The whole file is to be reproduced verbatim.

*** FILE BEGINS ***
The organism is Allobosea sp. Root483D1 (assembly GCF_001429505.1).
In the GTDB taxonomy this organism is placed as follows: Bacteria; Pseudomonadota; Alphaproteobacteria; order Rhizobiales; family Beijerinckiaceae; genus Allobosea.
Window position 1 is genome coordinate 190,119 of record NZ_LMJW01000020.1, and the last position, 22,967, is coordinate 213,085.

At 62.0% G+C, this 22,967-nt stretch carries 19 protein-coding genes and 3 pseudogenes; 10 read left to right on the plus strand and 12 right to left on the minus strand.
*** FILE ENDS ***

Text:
The organism is Allobosea sp. Root483D1 (assembly GCF_001429505.1).
In the GTDB taxonomy this organism is placed as follows: Bacteria; Pseudomonadota; Alphaproteobacteria; order Rhizobiales; family Beijerinckiaceae; genus Allobosea.
Window position 1 is genome coordinate 190,119 of record NZ_LMJW01000020.1, and the last position, 22,967, is coordinate 213,085.

At 62.0% G+C, this 22,967-nt stretch carries 19 protein-coding genes and 3 pseudogenes; 10 read left to right on the plus strand and 12 right to left on the minus strand.